Should We Fear God or Love God — or Both?

Moses' message to relate to God through love, not only through fear, is especially relevant in the modern age.

Commentary on Parashat Vaetchanan, Deuteronomy 3:23 - 7:11

What is the proper emotional attitude to take toward God? In our day, as in the past, religious human beings divide into two general camps. Some argue that we must fear and venerate God, while others stress the need to love God.

The two modes of relationship, fear and love, have a long history within Judaism. Both yirat shamayim (fear of heaven) and ahavat ha-Shem (love of God) find ample attestation in traditional and modern writings. While most Jews retain elements of both, individuals and communities tend to stress one tendency over the other.

The natural consequence of a stress on fearing God is to expect human-divine relating to work in one direction. God commands and people obey. Halacha (Jewish law) is treated as immutable because people, including community leaders, are overwhelmed by a sense of their own inadequacy and insignificance. The highest form of human response becomes complete, unquestioning acquiescence.

While fear of God may be important as a secondary value, preventing the diminution of God into a rubber-stamp of our latest preferences or our most egregious shortcomings, there is a long precedent that gives priority to relating to God in love.

This week’s Torah portion highlights the value of ahavat ha-Shem as a primary mode of Jewish piety. Standing before the assembled tribes of Israel, Moses recalls the stirring moment at Mount Sinai when God gave the Ten Commandments. He then continues with the Shema, reminding us of God’s unity and pledging our loyalty to God’s exclusive service. Immediately following, Moses continues his instructions to the people by telling them, “You shall love the Lord your God with all your heart, with all your soul and with all your might.” For Moses, the most important component of serving God is to love God.

In his commentary to the Torah, Rashi (11th-century France) affirms that judgment. He explains that Moses meant, “Perform God’s commandments out of love. One cannot compare a person who acts out of love to one who acts from fear, who serves a master out of fear. When the latter feels overburdened, he leaves and goes away.” Rashi, keen student of the human heart, knows that fear can motivate behavior only so long as the power of compulsion remains. As soon as the source of fear loses its strength, service stops.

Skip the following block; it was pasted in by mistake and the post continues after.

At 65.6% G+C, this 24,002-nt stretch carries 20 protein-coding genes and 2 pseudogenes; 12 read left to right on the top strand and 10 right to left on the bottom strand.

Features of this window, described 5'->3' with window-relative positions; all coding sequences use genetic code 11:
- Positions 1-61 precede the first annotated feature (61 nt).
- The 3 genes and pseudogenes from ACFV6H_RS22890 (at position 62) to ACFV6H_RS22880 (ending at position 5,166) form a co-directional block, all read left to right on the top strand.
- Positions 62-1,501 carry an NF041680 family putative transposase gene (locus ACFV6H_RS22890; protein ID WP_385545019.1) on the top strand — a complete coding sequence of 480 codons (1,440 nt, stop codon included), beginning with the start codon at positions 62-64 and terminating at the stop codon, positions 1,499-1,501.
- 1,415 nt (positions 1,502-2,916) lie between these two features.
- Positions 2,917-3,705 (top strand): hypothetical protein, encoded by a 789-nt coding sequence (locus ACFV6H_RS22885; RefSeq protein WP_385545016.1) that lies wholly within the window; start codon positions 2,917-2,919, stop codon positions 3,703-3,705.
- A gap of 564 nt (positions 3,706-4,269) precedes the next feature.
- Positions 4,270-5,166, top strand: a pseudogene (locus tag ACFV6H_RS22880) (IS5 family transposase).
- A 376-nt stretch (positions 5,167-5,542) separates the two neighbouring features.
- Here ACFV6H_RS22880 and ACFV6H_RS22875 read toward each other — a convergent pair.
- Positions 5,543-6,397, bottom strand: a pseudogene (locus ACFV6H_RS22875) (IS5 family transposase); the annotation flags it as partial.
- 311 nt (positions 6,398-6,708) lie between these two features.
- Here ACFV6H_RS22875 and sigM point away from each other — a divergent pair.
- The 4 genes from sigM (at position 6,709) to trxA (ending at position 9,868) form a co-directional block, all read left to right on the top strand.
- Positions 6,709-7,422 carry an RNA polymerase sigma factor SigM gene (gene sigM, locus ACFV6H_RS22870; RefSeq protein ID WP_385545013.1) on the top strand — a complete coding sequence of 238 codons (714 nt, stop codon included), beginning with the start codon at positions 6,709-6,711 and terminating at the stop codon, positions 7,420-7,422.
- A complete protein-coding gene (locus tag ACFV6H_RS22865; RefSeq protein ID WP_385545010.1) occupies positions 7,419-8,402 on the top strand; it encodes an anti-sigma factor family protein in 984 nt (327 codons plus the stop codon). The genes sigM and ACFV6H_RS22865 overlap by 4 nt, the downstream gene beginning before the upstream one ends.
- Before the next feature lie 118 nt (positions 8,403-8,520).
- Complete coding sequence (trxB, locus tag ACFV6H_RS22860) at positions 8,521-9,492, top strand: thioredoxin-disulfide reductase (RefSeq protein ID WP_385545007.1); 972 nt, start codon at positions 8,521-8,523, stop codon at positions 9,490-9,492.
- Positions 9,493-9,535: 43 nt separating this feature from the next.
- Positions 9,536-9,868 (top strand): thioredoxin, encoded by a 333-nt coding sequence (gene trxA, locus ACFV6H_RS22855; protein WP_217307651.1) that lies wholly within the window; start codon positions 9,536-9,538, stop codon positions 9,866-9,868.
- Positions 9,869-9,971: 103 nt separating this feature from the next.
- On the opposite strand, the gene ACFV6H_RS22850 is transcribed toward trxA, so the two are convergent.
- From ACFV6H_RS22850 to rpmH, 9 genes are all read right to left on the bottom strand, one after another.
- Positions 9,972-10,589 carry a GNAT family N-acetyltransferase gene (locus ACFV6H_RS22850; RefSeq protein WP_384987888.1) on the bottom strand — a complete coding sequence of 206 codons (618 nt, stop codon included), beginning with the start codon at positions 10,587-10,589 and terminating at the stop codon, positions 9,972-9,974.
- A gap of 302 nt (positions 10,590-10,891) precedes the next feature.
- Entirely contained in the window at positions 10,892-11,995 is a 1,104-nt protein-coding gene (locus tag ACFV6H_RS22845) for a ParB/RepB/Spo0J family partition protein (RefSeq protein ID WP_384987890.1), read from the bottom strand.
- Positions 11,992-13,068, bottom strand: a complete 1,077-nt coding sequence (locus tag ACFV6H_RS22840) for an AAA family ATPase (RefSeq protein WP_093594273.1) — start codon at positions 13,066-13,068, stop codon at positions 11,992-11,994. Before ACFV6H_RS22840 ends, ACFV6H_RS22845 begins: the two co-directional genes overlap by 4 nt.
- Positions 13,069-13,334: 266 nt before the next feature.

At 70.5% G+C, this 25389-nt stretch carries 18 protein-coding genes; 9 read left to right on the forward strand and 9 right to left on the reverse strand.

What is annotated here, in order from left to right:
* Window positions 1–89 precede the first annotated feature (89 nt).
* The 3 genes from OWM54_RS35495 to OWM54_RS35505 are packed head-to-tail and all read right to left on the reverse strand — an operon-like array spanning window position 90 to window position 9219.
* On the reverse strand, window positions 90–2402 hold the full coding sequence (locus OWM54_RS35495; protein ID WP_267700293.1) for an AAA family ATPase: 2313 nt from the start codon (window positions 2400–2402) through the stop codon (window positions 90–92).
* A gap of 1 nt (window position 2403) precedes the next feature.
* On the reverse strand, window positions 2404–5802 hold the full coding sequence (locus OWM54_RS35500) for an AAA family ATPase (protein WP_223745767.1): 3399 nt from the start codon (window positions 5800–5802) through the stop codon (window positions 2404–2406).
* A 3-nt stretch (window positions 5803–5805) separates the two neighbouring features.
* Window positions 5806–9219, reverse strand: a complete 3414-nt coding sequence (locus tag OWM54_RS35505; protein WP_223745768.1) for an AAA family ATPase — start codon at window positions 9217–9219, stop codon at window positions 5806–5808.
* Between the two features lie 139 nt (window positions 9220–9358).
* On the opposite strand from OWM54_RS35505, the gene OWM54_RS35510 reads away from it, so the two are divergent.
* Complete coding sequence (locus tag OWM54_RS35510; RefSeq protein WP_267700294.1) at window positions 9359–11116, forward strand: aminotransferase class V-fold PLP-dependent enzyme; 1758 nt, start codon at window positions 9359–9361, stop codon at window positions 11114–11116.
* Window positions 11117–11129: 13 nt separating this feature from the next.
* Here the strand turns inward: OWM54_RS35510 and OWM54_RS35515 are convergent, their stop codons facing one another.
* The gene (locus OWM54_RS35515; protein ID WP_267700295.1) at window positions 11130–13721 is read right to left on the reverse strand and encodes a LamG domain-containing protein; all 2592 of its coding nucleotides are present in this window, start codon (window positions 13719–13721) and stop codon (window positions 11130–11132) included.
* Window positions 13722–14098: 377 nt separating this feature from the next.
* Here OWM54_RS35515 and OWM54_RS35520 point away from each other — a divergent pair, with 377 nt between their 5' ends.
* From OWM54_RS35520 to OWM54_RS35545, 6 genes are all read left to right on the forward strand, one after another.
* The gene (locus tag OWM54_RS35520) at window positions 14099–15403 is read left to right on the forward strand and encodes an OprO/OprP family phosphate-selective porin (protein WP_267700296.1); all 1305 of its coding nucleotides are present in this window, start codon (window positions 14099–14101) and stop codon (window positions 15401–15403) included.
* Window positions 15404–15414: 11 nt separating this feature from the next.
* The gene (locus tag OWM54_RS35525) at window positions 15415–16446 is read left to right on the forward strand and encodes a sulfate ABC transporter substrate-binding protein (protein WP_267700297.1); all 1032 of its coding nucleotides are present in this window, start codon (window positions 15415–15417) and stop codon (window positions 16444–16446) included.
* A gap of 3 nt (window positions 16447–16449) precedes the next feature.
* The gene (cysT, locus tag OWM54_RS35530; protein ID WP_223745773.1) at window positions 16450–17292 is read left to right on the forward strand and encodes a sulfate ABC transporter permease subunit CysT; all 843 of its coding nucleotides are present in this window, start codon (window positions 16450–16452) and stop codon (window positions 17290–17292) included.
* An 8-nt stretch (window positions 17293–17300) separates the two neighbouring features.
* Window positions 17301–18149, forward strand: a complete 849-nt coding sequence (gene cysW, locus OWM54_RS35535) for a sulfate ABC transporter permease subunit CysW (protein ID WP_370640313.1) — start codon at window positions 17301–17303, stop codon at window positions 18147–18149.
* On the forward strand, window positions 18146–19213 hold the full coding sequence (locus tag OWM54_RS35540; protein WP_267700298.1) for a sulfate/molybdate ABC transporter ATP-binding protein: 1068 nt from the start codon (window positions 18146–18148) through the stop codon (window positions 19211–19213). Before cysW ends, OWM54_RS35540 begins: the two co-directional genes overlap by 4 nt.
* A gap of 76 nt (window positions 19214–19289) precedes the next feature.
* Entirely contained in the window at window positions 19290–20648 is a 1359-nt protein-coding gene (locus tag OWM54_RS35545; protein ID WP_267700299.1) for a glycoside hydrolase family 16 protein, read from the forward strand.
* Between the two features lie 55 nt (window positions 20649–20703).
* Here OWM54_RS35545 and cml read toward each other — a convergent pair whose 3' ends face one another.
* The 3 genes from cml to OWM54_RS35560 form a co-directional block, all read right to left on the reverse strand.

So, too, those who serve God primarily through fear do so only as long as it “works” for them. Once they no longer see their service as exempting them from the hazards and disappointments of life, their inducement for serving God also stops.

Perhaps it was for this reason that Maimonides (12th-century Spain and Egypt) insisted that serving God out of fear is not “the standard set by the prophets and sages.” At best, he claims, it is a useful educational measure “until their knowledge shall have increased when they will serve out of love.”

What was true then is even more true now. Modernity, with its insistence on the worth of the individual, on the ability of humanity to progress, has moved us beyond the utility of fear as a functional training device. If Jews who wish to be modern also desire to draw close to God, they will do so out of love. What is crucial, then, is to become open to perceiving that love. Through the beauty of nature around us, we can experience God’s love as Creator.

Through profundity of our sacred Jewish heritage, we can integrate God’s love as the honen da’at, the One who bestows wisdom. Through the performance of mitzvot (commandments), we can takken olam be-malkhut Shaddai, repair the world under the sovereignty of God. And through the acts of compassion and caring from those we love and our community, we can experience God as the Gomel Hesed, the one who bestows lovingkindness.

Reprinted with permission from American Jewish University.


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